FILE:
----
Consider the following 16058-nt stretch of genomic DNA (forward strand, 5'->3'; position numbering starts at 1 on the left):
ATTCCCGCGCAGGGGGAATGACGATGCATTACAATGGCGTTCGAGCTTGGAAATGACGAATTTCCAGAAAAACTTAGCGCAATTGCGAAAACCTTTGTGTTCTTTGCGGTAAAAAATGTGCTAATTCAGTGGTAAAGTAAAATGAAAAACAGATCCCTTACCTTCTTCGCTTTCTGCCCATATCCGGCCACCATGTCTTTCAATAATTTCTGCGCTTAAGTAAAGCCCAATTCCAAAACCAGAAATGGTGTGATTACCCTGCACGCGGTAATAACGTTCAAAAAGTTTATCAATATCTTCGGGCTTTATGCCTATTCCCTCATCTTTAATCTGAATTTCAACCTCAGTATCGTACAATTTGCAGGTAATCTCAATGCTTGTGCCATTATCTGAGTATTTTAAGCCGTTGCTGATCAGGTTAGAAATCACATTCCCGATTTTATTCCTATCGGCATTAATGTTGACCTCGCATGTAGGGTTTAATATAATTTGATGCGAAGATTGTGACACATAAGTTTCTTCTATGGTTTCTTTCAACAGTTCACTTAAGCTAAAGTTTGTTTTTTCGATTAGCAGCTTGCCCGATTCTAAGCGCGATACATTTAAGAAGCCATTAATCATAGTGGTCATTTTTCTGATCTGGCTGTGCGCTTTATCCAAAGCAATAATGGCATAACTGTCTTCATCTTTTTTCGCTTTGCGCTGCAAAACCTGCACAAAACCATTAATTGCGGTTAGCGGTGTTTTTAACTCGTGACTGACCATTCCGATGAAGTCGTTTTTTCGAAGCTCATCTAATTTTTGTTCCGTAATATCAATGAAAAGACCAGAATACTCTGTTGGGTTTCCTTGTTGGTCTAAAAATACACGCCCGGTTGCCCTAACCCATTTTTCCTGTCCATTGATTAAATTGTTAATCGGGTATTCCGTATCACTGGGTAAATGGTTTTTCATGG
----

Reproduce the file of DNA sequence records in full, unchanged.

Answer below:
Consider the following 16058-nt stretch of genomic DNA (forward strand, 5'->3'; position numbering starts at 1 on the left):
ATTCCCGCGCAGGGGGAATGACGATGCATTACAATGGCGTTCGAGCTTGGAAATGACGAATTTCCAGAAAAACTTAGCGCAATTGCGAAAACCTTTGTGTTCTTTGCGGTAAAAAATGTGCTAATTCAGTGGTAAAGTAAAATGAAAAACAGATCCCTTACCTTCTTCGCTTTCTGCCCATATCCGGCCACCATGTCTTTCAATAATTTCTGCGCTTAAGTAAAGCCCAATTCCAAAACCAGAAATGGTGTGATTACCCTGCACGCGGTAATAACGTTCAAAAAGTTTATCAATATCTTCGGGCTTTATGCCTATTCCCTCATCTTTAATCTGAATTTCAACCTCAGTATCGTACAATTTGCAGGTAATCTCAATGCTTGTGCCATTATCTGAGTATTTTAAGCCGTTGCTGATCAGGTTAGAAATCACATTCCCGATTTTATTCCTATCGGCATTAATGTTGACCTCGCATGTAGGGTTTAATATAATTTGATGCGAAGATTGTGACACATAAGTTTCTTCTATGGTTTCTTTCAACAGTTCACTTAAGCTAAAGTTTGTTTTTTCGATTAGCAGCTTGCCCGATTCTAAGCGCGATACATTTAAGAAGCCATTAATCATAGTGGTCATTTTTCTGATCTGGCTGTGCGCTTTATCCAAAGCAATAATGGCATAACTGTCTTCATCTTTTTTCGCTTTGCGCTGCAAAACCTGCACAAAACCATTAATTGCGGTTAGCGGTGTTTTTAACTCGTGACTGACCATTCCGATGAAGTCGTTTTTTCGAAGCTCATCTAATTTTTGTTCCGTAATATCAATGAAAAGACCAGAATACTCTGTTGGGTTTCCTTGTTGGTCTAAAAATACACGCCCGGTTGCCCTAACCCATTTTTCCTGTCCATTGATTAAATTGTTAATCGGGTATTCCGTATCACTGGGTAAATGGTTTTTCATGG